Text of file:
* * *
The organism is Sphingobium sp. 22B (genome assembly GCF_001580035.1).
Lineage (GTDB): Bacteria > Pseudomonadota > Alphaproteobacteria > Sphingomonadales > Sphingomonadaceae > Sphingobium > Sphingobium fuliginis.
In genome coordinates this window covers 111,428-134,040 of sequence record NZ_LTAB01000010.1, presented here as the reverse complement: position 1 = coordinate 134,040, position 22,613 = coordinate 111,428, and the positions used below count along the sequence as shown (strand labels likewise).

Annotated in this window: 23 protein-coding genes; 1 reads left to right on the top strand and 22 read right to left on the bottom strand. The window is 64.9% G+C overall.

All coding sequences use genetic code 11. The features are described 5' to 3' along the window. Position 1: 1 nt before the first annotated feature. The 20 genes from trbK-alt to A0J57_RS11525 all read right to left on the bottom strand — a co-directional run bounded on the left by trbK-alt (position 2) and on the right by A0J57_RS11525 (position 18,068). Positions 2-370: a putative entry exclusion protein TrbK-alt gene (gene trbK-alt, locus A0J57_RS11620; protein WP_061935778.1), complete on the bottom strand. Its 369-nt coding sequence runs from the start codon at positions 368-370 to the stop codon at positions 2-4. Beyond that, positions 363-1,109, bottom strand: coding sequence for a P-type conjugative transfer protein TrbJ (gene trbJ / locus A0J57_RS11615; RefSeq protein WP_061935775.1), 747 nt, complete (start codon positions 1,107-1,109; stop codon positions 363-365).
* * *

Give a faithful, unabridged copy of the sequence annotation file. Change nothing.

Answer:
The organism is Sphingobium sp. 22B (genome assembly GCF_001580035.1).
Lineage (GTDB): Bacteria > Pseudomonadota > Alphaproteobacteria > Sphingomonadales > Sphingomonadaceae > Sphingobium > Sphingobium fuliginis.
In genome coordinates this window covers 111,428-134,040 of sequence record NZ_LTAB01000010.1, presented here as the reverse complement: position 1 = coordinate 134,040, position 22,613 = coordinate 111,428, and the positions used below count along the sequence as shown (strand labels likewise).

Annotated in this window: 23 protein-coding genes; 1 reads left to right on the top strand and 22 read right to left on the bottom strand. The window is 64.9% G+C overall.

All coding sequences use genetic code 11. The features are described 5' to 3' along the window. Position 1: 1 nt before the first annotated feature. The 20 genes from trbK-alt to A0J57_RS11525 all read right to left on the bottom strand — a co-directional run bounded on the left by trbK-alt (position 2) and on the right by A0J57_RS11525 (position 18,068). Positions 2-370: a putative entry exclusion protein TrbK-alt gene (gene trbK-alt, locus A0J57_RS11620; protein WP_061935778.1), complete on the bottom strand. Its 369-nt coding sequence runs from the start codon at positions 368-370 to the stop codon at positions 2-4. Beyond that, positions 363-1,109, bottom strand: coding sequence for a P-type conjugative transfer protein TrbJ (gene trbJ / locus A0J57_RS11615; RefSeq protein WP_061935775.1), 747 nt, complete (start codon positions 1,107-1,109; stop codon positions 363-365).